# I Can't find a solution to this integral

1. Mar 23, 2016

### MarkoA

Hi,

I try to solve this integral, but I failed... I have tried Euler's formula but it only got more and more complex. Can anyone help me?

$$\int_{0}^{T}\int_{0}^{L}\frac{e^{2i(\omega t+\alpha x)}}{\sqrt{1-a e^{2i(\omega t+\alpha x)}}}dx dt$$

2. Mar 23, 2016

### Ssnow

Hi, you must decide respect what variable you want to start ..., after I suggest a substitution of the exponential ...

3. Mar 23, 2016

### MarkoA

Thanks for your post. I start with dx. I can write

$$e^{2i(\omega t + \alpha x)} = \cos{(2\omega t + 2\alpha x)} + i \sin{(2\omega t + 2\alpha x)}$$
and then for the first term
$$\cos{(2\omega t + 2\alpha x)} = \cos{(2\omega t)}\cos{(2\alpha x)} - \sin{(2\omega t)}\sin{(2\alpha x)}$$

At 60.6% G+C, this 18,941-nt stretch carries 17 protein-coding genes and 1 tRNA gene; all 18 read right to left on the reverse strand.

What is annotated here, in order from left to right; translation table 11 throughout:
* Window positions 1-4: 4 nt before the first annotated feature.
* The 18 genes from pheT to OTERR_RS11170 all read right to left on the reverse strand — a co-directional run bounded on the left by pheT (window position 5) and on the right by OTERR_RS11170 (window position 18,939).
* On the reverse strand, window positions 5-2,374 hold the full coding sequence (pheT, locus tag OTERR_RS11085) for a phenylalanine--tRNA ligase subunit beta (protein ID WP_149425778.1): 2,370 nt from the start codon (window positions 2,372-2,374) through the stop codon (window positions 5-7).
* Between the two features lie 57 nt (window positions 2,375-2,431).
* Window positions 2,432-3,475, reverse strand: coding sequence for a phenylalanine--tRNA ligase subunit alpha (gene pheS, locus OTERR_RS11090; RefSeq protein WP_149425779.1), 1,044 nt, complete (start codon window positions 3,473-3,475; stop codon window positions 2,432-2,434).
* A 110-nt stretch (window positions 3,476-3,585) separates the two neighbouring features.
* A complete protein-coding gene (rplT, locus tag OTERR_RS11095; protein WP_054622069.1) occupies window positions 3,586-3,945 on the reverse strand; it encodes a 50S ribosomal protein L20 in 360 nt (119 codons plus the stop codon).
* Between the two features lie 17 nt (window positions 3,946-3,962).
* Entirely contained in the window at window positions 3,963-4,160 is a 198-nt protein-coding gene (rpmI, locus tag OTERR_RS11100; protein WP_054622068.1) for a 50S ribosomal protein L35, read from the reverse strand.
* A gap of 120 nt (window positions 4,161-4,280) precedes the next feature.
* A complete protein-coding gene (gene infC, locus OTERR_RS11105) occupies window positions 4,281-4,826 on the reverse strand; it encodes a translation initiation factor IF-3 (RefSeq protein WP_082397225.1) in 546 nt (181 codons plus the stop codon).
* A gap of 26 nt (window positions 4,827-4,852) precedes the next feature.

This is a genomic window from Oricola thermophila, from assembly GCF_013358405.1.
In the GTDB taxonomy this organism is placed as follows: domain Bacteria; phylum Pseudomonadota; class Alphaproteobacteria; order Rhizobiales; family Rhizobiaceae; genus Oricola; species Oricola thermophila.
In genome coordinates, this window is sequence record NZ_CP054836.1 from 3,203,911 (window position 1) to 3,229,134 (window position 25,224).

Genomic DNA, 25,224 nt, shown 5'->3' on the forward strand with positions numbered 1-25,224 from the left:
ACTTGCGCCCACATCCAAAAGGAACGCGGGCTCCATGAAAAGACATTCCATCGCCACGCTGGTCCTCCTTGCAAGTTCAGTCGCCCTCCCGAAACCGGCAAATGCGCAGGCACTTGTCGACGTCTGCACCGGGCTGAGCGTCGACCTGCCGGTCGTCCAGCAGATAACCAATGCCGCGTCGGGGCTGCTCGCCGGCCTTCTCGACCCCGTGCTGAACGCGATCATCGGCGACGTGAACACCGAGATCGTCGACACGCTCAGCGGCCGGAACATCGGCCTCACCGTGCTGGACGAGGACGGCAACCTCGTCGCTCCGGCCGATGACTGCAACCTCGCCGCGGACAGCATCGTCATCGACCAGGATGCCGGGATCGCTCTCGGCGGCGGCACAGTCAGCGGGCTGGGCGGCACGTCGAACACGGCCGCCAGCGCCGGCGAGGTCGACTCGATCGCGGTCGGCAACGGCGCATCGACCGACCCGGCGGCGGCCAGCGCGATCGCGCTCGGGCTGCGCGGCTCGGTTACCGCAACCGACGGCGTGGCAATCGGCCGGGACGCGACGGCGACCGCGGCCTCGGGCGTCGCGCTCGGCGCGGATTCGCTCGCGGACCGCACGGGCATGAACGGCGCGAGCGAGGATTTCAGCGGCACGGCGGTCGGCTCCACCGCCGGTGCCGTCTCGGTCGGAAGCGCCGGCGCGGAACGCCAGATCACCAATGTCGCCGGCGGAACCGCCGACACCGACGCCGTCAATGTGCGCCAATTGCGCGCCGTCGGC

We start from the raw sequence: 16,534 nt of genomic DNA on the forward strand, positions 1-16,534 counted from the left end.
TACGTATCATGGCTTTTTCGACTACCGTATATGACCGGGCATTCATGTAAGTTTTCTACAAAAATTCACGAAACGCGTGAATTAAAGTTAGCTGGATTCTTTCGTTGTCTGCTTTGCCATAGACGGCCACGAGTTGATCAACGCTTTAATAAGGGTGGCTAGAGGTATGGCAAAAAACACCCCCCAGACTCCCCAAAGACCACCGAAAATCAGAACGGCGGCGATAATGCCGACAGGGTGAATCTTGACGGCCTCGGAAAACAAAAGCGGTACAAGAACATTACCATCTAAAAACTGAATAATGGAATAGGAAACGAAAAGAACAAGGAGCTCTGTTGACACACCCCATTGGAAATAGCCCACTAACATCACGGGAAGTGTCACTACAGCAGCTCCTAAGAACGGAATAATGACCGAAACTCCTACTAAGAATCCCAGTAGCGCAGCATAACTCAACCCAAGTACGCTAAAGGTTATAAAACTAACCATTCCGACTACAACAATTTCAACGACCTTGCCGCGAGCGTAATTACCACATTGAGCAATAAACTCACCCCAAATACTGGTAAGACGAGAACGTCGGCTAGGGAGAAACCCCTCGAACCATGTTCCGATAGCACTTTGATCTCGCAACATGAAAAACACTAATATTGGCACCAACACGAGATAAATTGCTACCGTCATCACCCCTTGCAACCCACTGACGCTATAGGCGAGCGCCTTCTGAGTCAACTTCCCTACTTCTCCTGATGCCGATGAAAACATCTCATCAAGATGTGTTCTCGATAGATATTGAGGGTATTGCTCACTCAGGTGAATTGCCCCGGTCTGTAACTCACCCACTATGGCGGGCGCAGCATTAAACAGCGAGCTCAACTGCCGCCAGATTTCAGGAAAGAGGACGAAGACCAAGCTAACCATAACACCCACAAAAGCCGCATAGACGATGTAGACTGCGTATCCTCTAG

Thus, the first integral to solve would still be:
$$\cos{(2\omega t)} \int_{0}^{L} \frac{\cos{(2\alpha x)}}{\sqrt{1-a e^{2i (\omega t + \alpha x)}}}$$

I can of course use Euler's formula in the root as well, but it does not help yet.

Or I substitute with
$$k = 2 i (\alpha x + \omega t)$$
$$dx = \frac{1}{2i\alpha} dk$$
and come up with an integral like
$$\frac{1}{2i\alpha} \int \frac{e^k}{\sqrt{1-ae^k}} dk$$

Last edited: Mar 23, 2016
4. Mar 23, 2016

### Ssnow

exactly! Now substitute $1-ae^{k}=w$ so $e^{k}dk=-\frac{dw}{a}$ and the integral become elementary ...

5. Mar 30, 2016

Thanks!